by Casey Daline, Project Manager
What We Can Learn from One of the Most Innovative Companies in Retail
Everlane, an online clothing and accessories shop, has been getting a lot of buzz lately. Since their founding in late November 2011, their growth has been tremendous. Between Twitter, Facebook, Instagram, Pinterest, and Tumblr, Everlane has a social following of well over 50,000. Everlane has been written up in GQ, Style, The New York Times Magazine, Glamour, the Los Angeles Times, and was recently listed by Fast Company as one of the world’s top 10 most innovative companies in retail.
But why? When it comes down to it, Everlane makes tee shirts. They’re high quality, they sell at a fair price point, but in the end, they sell tee shirts. So does the Gap! What is Everlane doing differently?
Your friendly Pivoteer blogger–who, full disclosure, is currently wearing an Everlane French Terry sweatshirt (in Merlot)–first encountered Everlane via a popular Tumblr I follow. (And yes, I did wear this today for the purpose of writing that line.) This Tumblr-er (Tumblee? Tumblebee?) was posting excitedly about having made her first Everlane purchase. Since then, I have visited their website fairly frequently, although I only made a purchase recently, several months after first hearing their name. Something kept me not just coming back to this elegant, simple site, but following their social media presence as well. Their marketing strategy has a simplicity and brilliance to it that sticks.
Everlane operates on the idea of selling luxury goods at an affordable price by cutting out the middleman. They have no brick and mortar shops, which allows them to eliminate markups associated with traditional retail. Everlane began with a limited run of tee shirts in November 2011, and has since expanded to blouses, sweaters, belts, bags, and other accessories. They produce limited runs of colors and varieties of their products, which, along with required site membership, helps to create an exclusive “get it before it’s gone” feel. Everlane has, in the past, created short-lived “pop up shops” in some of their larger markets, and frequently ask for votes from customers asking which city they should visit next.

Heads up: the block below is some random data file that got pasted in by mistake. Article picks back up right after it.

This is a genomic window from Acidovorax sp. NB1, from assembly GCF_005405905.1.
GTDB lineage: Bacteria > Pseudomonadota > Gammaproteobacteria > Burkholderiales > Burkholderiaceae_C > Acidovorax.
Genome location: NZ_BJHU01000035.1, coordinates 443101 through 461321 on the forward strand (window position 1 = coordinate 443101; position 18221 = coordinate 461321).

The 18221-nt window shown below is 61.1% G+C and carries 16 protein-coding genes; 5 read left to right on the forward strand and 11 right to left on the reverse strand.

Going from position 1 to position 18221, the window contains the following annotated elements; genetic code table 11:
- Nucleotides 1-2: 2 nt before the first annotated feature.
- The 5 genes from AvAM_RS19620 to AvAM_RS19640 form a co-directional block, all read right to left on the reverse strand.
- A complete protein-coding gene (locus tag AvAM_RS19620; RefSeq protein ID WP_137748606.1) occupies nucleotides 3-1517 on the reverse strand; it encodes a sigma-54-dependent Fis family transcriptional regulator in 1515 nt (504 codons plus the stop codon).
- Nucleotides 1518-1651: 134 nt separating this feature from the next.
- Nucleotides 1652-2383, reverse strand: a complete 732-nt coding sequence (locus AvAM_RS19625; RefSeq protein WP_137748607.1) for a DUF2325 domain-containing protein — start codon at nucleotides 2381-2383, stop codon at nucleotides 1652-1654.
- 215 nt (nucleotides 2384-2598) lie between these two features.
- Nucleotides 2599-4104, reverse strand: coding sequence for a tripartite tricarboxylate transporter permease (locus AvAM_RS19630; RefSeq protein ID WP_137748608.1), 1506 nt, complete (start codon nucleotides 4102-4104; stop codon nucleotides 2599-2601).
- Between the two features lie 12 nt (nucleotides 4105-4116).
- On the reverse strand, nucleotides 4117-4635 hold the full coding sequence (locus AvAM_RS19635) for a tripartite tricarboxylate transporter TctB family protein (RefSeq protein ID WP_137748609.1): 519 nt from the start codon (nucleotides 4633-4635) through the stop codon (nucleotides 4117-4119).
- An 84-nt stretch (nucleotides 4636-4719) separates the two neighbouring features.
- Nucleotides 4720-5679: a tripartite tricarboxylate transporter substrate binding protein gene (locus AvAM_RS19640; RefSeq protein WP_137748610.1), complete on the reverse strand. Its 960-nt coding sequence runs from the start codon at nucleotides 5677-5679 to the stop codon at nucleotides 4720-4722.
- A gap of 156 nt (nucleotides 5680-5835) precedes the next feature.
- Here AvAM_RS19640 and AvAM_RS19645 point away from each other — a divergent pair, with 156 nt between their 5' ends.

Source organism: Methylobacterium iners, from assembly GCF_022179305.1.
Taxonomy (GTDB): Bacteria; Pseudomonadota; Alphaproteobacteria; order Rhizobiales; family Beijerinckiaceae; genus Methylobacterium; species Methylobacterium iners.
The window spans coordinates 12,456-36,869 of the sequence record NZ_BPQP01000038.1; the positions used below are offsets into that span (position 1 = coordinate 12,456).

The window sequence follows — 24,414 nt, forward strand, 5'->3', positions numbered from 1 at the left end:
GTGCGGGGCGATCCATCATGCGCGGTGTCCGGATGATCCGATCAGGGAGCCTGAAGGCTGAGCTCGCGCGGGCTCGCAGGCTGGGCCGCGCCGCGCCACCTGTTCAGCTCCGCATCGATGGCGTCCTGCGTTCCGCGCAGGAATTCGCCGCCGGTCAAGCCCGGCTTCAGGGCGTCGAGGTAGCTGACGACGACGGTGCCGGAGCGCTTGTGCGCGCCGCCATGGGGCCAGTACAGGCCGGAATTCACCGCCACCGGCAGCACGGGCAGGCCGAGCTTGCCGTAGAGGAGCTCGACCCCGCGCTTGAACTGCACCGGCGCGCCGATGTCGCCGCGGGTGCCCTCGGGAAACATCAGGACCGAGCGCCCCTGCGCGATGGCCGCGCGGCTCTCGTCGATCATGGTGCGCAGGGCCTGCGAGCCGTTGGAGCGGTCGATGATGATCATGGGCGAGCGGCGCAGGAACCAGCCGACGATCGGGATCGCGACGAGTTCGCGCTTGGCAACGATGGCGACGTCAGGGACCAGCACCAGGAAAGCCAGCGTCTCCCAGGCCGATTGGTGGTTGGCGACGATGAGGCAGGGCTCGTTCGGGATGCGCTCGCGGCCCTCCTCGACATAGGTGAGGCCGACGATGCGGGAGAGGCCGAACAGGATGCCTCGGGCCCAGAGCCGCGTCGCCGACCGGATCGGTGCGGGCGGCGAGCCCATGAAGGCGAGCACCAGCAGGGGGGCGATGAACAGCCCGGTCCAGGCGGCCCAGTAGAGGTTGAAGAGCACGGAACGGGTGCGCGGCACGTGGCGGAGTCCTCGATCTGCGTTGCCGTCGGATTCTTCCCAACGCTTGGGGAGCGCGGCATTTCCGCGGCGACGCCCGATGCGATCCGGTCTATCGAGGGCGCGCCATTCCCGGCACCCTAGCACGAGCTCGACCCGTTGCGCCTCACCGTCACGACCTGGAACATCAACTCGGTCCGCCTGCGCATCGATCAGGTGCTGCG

Everlane is doing a few things uniquely and precisely right.
Having spent some months now with Everlane, I’ve been able to nail down a few of their strategies into six fundamentals that we can learn from.
1. LET YOUR PHILOSOPHY GUIDE YOUR BUSINESS. It’s vital that as a company, you take time to define your core values, and make decisions about how those values will bleed into other areas of your company strategy. Everlane has focused on simple design, quality products, and agile service. These values come to life in their graphic design ascetic (which is consistent across all web and social platforms), their no-muss, no-fuss, no-mistakes clothing designs, their nimble customer service team, and even details like packaging. As a company, take time to infuse your personality and core values into the customer experience from first touch to final purchase.
2. CREATE VALUE. Above all else, concentrate on providing the best possible experience for your consumer. You can do everything else well, but if you don’t have a service or a product that people have a great experience with, whatever success you do find will be fleeting. Whether you are selling clothing, software, or guided tours of the Adirondacks, no social media or marketing strategy can make up for quality. Everlane makes a point of letting their customers know they care as much about the product as you do.